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Exclusive preview of the 'New Directors/New Films Festival'

We spoke with Directors (L-R) Jessica Orek, Benjamin Naishtat, Dustin Defa & Alejandro Fernandez about the new films screening at ND/NF Festival.
We spoke with Directors (L-R) Jessica Orek, Benjamin Naishtat, Dustin Defa & Alejandro Fernandez about the new films screening at ND/NF Festival.
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Today on March 22, is excited to share our exclusive preview of a few films which will be premiere at the New Directors/New Films Festival this week. The festival runs until March 30,

Argentinian filmmaker Benjamin Naishtat wrote and directed "History of Fear," which will screening tomorrow on Mar 23 at 9:15PM at Walter Reade Theater.

Tell me about your film.

The film is from Argentina. It’s called “History of Fear” and it’s about social and paranoia in Buenos Aires – that it could pretty much happen in any large Latin American city. It’s pretty much told as a horror film.

What is the source of the paranoia?

In regards to what is this social breakout in Argentina. For instance, the difference between haves and have-nots, that kind of paranoia.

Classism and inequality?

Class struggle.

What inspired you to write it?

It’s very personal to live in a country with a great deal of injustice. It becomes a personal matter so that’s what inspired me.

How did you get your start in filmmaking?

Well, since age 11 I was offered a video camera and ever since I haven’t stopped. I was really into film from a young age.

What’s next for you?

Hopefully I’ll do a second film if this one is not too much of a disaster.

The short film "Person to Person" was directed by Dustin Guy Defa. It will be screening tomorrow March 23 and March 24 with the feature "Buzzard."

Tell me about your film.

My film is called “Person to Person.” It’s about a man who finds a young woman passed out on his floor after he has a party and he tries to get rid of her. She won’t leave his house and he spends the day trying to get rid of her so he can go work.

Is it a comedy?

It’s mostly a comedy. There’s some sad stuff and it does get serious but for the most part it’s funny.

How did you come to make the project?

I’ve been trying to make a movie with my old roommate Benny for a very long time. He plays the lead in the film. So I finally figured out how to make a movie with him and he’s the inspiration for making the movie.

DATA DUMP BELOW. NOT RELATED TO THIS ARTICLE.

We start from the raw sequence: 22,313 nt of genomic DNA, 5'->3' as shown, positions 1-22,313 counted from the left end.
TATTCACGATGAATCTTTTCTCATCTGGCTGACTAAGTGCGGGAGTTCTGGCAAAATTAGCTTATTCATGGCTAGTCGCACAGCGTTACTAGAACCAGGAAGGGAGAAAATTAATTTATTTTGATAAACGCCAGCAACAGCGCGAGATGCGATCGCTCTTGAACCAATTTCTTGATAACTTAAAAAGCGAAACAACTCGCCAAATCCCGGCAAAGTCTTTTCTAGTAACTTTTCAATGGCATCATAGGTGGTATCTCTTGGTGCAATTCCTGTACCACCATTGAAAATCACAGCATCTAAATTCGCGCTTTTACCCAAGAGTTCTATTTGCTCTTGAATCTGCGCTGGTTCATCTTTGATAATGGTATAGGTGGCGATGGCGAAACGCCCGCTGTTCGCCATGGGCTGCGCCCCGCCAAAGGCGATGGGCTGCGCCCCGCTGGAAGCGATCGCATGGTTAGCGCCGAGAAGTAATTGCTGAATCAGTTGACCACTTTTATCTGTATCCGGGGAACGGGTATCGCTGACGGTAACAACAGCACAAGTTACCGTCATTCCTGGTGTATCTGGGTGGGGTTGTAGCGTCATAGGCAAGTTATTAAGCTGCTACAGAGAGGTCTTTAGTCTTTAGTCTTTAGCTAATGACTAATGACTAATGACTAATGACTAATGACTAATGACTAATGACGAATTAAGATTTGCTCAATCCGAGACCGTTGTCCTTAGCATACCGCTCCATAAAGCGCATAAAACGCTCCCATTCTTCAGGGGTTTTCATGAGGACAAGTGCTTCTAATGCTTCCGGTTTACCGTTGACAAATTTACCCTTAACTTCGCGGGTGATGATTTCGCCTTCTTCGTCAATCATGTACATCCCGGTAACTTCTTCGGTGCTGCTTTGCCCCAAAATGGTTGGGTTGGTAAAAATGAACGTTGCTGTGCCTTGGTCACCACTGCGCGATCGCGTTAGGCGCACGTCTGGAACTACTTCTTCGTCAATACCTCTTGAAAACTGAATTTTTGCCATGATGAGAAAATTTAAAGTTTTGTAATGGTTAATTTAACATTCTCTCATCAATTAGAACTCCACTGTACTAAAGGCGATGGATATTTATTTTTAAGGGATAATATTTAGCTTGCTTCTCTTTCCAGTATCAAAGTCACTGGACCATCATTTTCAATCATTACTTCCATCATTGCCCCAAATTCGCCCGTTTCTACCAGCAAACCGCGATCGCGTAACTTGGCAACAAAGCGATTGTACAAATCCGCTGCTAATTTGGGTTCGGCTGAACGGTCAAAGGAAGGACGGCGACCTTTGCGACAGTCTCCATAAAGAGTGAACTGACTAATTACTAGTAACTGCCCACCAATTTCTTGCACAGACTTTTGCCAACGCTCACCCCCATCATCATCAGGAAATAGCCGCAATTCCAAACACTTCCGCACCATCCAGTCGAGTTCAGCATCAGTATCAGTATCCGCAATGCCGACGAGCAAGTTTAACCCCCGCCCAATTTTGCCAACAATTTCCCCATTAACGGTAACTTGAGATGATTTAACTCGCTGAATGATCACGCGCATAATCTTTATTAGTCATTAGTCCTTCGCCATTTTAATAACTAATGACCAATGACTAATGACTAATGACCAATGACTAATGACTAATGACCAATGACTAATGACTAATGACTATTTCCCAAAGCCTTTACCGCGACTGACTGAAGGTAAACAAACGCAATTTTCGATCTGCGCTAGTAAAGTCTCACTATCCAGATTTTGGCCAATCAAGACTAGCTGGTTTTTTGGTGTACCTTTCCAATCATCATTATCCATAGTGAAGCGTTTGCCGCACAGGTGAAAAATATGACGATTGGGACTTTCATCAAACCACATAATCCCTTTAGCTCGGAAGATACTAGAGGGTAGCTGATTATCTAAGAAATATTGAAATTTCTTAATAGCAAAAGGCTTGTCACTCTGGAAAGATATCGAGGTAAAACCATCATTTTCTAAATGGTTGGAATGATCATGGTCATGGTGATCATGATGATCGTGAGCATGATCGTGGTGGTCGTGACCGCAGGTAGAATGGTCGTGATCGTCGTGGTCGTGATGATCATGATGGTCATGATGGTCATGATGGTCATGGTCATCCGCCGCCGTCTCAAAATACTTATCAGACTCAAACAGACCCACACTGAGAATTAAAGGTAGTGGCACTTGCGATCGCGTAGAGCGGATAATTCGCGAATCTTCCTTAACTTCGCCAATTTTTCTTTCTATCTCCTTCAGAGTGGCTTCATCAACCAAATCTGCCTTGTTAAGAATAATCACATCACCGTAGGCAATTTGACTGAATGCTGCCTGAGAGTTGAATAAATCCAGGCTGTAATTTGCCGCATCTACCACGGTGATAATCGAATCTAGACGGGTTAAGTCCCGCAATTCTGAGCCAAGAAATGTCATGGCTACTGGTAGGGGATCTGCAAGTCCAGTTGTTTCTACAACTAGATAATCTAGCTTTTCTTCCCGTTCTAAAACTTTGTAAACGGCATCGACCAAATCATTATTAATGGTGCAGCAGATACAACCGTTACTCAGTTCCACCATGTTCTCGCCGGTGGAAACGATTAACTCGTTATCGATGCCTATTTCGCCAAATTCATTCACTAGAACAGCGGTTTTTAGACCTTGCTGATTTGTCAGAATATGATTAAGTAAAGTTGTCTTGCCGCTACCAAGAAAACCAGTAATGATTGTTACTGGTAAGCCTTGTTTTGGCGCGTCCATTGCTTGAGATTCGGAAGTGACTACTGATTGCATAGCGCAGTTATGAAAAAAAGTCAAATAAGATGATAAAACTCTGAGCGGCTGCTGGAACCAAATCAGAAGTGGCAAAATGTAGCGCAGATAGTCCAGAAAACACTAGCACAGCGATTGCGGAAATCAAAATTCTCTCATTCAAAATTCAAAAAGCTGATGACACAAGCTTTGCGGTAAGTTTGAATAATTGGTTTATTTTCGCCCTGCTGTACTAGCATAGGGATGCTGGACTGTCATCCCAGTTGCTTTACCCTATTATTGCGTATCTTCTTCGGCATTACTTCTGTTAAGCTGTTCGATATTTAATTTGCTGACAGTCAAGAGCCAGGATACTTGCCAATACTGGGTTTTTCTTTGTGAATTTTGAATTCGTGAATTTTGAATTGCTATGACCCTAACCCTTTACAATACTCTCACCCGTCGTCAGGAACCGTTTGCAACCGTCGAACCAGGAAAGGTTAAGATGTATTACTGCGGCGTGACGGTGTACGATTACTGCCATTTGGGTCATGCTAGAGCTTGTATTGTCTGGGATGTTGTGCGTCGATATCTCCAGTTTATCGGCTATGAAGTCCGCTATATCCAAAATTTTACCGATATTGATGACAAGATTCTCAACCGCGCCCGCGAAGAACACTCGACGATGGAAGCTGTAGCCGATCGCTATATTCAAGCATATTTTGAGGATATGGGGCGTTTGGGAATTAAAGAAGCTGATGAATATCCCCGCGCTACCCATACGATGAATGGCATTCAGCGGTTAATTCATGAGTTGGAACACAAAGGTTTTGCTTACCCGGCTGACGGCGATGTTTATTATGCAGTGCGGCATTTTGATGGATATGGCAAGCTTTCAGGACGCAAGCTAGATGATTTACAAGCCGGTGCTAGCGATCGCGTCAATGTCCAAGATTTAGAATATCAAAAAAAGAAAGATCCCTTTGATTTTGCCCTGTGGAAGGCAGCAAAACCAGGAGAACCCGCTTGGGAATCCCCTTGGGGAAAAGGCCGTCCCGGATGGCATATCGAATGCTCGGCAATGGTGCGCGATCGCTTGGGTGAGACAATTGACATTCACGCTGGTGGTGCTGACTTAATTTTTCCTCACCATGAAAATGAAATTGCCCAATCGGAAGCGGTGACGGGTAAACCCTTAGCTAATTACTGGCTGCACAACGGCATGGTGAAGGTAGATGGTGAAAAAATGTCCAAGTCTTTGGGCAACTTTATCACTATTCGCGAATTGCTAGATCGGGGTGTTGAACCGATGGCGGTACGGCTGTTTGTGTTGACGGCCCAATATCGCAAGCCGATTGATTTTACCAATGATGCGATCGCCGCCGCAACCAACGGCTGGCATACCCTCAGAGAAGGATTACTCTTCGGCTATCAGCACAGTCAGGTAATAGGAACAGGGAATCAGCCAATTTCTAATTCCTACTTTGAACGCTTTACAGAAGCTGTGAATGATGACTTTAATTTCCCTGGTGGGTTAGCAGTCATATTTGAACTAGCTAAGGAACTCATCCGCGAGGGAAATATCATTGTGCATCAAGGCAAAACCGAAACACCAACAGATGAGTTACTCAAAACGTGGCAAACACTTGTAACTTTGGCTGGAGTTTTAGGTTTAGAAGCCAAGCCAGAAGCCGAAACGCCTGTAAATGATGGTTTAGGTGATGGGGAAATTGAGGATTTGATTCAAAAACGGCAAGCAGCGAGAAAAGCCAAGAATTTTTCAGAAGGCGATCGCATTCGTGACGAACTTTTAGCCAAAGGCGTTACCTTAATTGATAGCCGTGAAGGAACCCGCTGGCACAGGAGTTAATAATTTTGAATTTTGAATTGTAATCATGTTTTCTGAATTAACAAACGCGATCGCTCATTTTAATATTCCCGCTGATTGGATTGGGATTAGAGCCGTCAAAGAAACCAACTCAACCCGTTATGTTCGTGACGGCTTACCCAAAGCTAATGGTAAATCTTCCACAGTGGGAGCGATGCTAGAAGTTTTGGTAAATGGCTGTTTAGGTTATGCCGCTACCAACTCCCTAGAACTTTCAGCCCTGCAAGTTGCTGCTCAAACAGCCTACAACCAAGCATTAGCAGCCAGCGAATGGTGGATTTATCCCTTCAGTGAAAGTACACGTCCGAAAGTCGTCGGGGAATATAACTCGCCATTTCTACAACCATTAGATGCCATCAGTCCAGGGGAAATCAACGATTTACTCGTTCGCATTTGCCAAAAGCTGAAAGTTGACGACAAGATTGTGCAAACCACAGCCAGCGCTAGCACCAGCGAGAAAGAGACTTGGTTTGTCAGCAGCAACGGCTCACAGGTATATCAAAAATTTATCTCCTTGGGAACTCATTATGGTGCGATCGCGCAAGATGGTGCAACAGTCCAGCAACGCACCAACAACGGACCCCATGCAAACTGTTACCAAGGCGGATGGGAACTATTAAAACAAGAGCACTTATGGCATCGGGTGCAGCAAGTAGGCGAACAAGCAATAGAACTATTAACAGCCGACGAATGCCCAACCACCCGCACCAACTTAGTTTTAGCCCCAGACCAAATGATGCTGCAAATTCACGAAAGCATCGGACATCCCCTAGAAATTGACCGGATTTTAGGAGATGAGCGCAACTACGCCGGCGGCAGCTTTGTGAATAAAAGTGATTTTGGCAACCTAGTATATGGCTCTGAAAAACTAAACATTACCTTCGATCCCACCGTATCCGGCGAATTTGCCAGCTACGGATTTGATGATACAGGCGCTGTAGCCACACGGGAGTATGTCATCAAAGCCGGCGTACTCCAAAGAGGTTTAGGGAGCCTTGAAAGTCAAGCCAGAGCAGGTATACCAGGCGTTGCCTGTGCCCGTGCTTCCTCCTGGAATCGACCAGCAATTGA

How did you get your start as a filmmaker?

I’ve been making movies since I was a kid. But the moment I started making movies with people I know, working with a cast and crew of people that I know, the better I did and that’s where I felt I really started making movies.

What’s next for you?

I’m writing a feature right now.

Documentary "The Vanquishing Of The Witch Baba Yaga" directed by Jessica Oreck will screen on Monday, March 24 in the festival. Check out what Jessica told us about her film.

Tell us about your film?

It’s about the way folklore affects our ideas of the wilderness, specifically the forest in Eastern Europe. But it’s about memory and war and history and human nature and all of the sort of classic tropes of filmmaking, I suppose.

So what inspired you to make this film?

My ideas just sort of come to me like a tooth fairy mused swooped in in the middle of the night and planted that seed in my head and I woke up and I had to make it. That’s sort of the way it’s been.

Are you from Europe?

My family is from Eastern Europe, yeah.

And you went to shoot there?


What was that process like?

It was amazing actually. To me, production was a lot of just stumbling into weddings and hanging out at local pubs and just following people that we think are interesting and getting to experience a new culture in a really intimate way so it was an adventure, always and amazing.

How excited are you to be here showing your film at this festival?

I am so over the moon. I’m just so excited to be here. I really can’t express how I feel.

Do you hope to stay in documentaries or do you hope to do features? What are your ultimate goals as a new director?

I really love documentaries. I wouldn’t mind dabbling in narrative, but education is a really big part of it for me so I love to be able to impart something, even if it’s just a little bit of wonder.

Chilean Director Alejandro Fernandez will be screening his film "To Kill A Man" tomorrow at MoMA. Check out what he told us about the project.

Tell me about your film?

"To Kill a Man" is based on a true story about a regular guy who is pushed by circumstances to commit a crime and the consequences that crime throughout his life.

How did you get involved with the project?

It was something I saw on TV ... From the very beginning I wanted to do something with it ... I found a location and found the story and started working on it. It took me around four years to make it, but in the meantime I made another film, but it's always like this with film it takes a long time.

How did you get your start as a filmmaker?

I'm a journalist by profession and I moved to New York from Chile in 1998. I worked as a journalist for 15 years and while I was in New York I started taking some filmmaking lessons because I always loved film. Then I took out some aid and I made my first feature film in Chile. I began my filmmaking by just watching films at festivals like this.

Are you still doing journalism, too?

No, not anymore. There's not enough time.

So what's next for you?

I'm working on three or four different projects and you never know which one is going to come out first. I have a couple of screenplays ready and waiting for financing, which is always the hard part.

Who finances your films?

It comes from Chile, we have national funds for the arts and it's a little bit complex, but in the end it works out.

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